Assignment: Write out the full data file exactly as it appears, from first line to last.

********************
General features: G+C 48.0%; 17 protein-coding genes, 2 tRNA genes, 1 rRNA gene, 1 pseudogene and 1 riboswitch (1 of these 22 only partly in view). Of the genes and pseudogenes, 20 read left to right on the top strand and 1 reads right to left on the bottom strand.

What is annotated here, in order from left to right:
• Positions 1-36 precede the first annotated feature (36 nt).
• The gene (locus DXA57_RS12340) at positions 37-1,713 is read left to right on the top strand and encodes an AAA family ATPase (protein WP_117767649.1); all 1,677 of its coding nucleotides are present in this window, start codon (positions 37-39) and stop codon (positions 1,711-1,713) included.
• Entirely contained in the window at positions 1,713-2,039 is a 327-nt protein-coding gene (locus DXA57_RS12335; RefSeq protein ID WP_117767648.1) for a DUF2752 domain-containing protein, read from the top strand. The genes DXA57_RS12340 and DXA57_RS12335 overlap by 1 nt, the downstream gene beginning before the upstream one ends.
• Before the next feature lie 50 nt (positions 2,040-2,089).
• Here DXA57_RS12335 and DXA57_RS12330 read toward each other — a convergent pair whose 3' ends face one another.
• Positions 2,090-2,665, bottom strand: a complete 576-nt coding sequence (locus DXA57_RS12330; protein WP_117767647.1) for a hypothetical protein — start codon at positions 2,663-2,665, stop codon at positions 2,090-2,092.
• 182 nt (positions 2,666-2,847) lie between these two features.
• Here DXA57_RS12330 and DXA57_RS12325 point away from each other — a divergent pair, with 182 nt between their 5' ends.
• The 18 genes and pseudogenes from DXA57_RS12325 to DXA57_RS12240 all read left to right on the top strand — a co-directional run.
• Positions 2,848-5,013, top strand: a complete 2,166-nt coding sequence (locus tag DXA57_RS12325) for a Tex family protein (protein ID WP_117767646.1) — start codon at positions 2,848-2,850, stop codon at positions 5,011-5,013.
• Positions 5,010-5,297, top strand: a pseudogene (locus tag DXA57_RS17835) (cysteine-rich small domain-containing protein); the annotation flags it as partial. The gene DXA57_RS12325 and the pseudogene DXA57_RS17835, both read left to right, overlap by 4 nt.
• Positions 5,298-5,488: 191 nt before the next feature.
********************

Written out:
General features: G+C 48.0%; 17 protein-coding genes, 2 tRNA genes, 1 rRNA gene, 1 pseudogene and 1 riboswitch (1 of these 22 only partly in view). Of the genes and pseudogenes, 20 read left to right on the top strand and 1 reads right to left on the bottom strand.

What is annotated here, in order from left to right:
• Positions 1-36 precede the first annotated feature (36 nt).
• The gene (locus DXA57_RS12340) at positions 37-1,713 is read left to right on the top strand and encodes an AAA family ATPase (protein WP_117767649.1); all 1,677 of its coding nucleotides are present in this window, start codon (positions 37-39) and stop codon (positions 1,711-1,713) included.
• Entirely contained in the window at positions 1,713-2,039 is a 327-nt protein-coding gene (locus DXA57_RS12335; RefSeq protein ID WP_117767648.1) for a DUF2752 domain-containing protein, read from the top strand. The genes DXA57_RS12340 and DXA57_RS12335 overlap by 1 nt, the downstream gene beginning before the upstream one ends.
• Before the next feature lie 50 nt (positions 2,040-2,089).
• Here DXA57_RS12335 and DXA57_RS12330 read toward each other — a convergent pair whose 3' ends face one another.
• Positions 2,090-2,665, bottom strand: a complete 576-nt coding sequence (locus DXA57_RS12330; protein WP_117767647.1) for a hypothetical protein — start codon at positions 2,663-2,665, stop codon at positions 2,090-2,092.
• 182 nt (positions 2,666-2,847) lie between these two features.
• Here DXA57_RS12330 and DXA57_RS12325 point away from each other — a divergent pair, with 182 nt between their 5' ends.
• The 18 genes and pseudogenes from DXA57_RS12325 to DXA57_RS12240 all read left to right on the top strand — a co-directional run.
• Positions 2,848-5,013, top strand: a complete 2,166-nt coding sequence (locus tag DXA57_RS12325) for a Tex family protein (protein ID WP_117767646.1) — start codon at positions 2,848-2,850, stop codon at positions 5,011-5,013.
• Positions 5,010-5,297, top strand: a pseudogene (locus tag DXA57_RS17835) (cysteine-rich small domain-containing protein); the annotation flags it as partial. The gene DXA57_RS12325 and the pseudogene DXA57_RS17835, both read left to right, overlap by 4 nt.
• Positions 5,298-5,488: 191 nt before the next feature.